How does Fitbit track sleep? (7 tips)
In this guide, we will discuss How does Fitbit track sleep, How does Fitbit detect sleep stages, what are the sleep stages and instructions on How to view those stages. Additionally, some other features and options will allow you, for instance, to see how many times during the night you woke up or for how long you were in deep sleep based on your heart rate and movements.
How does Fitbit track sleep?
If you wonder, ‘How does Fitbit track sleep’ it pretty much resembles any other wearable in the sense that Fitbit calculates or estimates your sleep stages by using a combination of movements while you sleep and your heart-rate patterns. When you haven’t been moving for an hour, the tracker or watch will assume you are asleep. Additionally, the length of time of your movements may indicate the Fitbit your sleep behaviour or pattern.
As you may probably know, when you are sleeping, you go through several sleep cycles that last 90 minutes on average. In each cycle, you alternate between two types of sleep, which are Light Sleep and Deep Sleep. During a sleep cycle, it is normal to alternate between light and deep sleep and then into REM sleep. This cycle generally repeats but the patterns vary naturally.
The Rapid Eye Movement Sleep or REM stage is associated with dreaming and these periods are typically longer as the night goes on.
How does the Fitbit detect my sleep stages?
Usually, sleep stages are measured in a lab using a method called electroencephalogram to detect your brain activity along with other systems to monitor your muscle and eye movements. Even if this method is considered the gold standard for measuring sleep stages, your Fitbit may estimate your sleep stages more conveniently since there is no need to be connected to any type of electrodes or machines.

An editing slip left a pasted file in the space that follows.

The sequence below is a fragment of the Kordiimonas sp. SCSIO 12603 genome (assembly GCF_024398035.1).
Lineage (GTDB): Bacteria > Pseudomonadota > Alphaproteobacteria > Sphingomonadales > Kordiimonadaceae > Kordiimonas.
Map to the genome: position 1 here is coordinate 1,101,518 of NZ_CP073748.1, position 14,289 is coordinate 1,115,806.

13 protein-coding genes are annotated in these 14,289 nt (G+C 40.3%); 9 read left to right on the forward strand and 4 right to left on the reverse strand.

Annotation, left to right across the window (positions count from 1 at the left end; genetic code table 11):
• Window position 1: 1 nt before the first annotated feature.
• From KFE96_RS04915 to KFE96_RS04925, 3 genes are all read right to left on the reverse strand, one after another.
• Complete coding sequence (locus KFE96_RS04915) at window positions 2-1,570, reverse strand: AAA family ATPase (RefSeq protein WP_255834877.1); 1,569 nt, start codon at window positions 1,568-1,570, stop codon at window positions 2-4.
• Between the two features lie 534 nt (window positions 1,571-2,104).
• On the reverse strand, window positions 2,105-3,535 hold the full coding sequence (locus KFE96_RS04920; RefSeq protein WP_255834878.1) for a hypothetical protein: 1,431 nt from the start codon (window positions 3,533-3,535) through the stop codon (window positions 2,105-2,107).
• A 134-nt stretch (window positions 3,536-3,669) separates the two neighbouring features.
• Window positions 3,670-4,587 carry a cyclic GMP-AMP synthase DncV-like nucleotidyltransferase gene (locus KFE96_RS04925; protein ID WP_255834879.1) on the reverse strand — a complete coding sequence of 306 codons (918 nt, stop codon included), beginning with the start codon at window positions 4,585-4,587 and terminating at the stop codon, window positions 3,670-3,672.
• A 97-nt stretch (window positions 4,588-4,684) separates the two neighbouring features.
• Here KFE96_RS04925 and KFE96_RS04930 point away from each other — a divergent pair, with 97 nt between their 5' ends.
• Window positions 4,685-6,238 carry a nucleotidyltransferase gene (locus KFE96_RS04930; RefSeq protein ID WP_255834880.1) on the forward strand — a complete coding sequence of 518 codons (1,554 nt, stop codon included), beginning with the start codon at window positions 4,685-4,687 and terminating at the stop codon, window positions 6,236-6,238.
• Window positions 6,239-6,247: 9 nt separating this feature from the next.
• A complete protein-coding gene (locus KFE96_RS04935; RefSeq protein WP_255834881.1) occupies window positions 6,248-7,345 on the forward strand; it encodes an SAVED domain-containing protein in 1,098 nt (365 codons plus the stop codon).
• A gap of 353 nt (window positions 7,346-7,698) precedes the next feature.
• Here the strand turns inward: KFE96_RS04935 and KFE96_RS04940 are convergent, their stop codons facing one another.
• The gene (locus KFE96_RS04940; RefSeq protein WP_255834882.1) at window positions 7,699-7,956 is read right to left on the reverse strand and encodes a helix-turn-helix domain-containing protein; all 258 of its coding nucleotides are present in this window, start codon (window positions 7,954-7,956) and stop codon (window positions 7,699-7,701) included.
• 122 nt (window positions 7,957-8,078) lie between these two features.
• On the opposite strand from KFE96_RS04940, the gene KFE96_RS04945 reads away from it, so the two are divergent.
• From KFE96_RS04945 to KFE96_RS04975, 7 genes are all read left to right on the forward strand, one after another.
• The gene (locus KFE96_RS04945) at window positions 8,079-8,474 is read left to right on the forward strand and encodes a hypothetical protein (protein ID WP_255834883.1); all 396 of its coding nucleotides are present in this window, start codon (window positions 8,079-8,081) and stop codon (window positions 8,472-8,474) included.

As indicated on help.fitbit.com, “Fitbit estimates your sleep stages using a combination of your movement and heart-rate patterns. When you haven’t moved for about an hour, your tracker or watch assumes that you’re asleep. Additional data—such as the length of time your movements are indicative of sleep behaviour (such as rolling over, etc.)—help confirm that you’re asleep”.
Moreover, the changes in your heart rate variability which changes as you transition from one sleep stage to the other, your device will use this data and your movements throughout the night to estimate your sleep cycles.
The following sleep stages are the ones included in your Fitbit sleep log, which lets you understand a bit more about them.
This stage begins within minutes of falling asleep and during the early part of this stage, you may alternate between awake and asleep. Light sleep serves as the entry point into sleep each night as your body unwinds and slows down. This stage is believed to help you recover mentally and physically.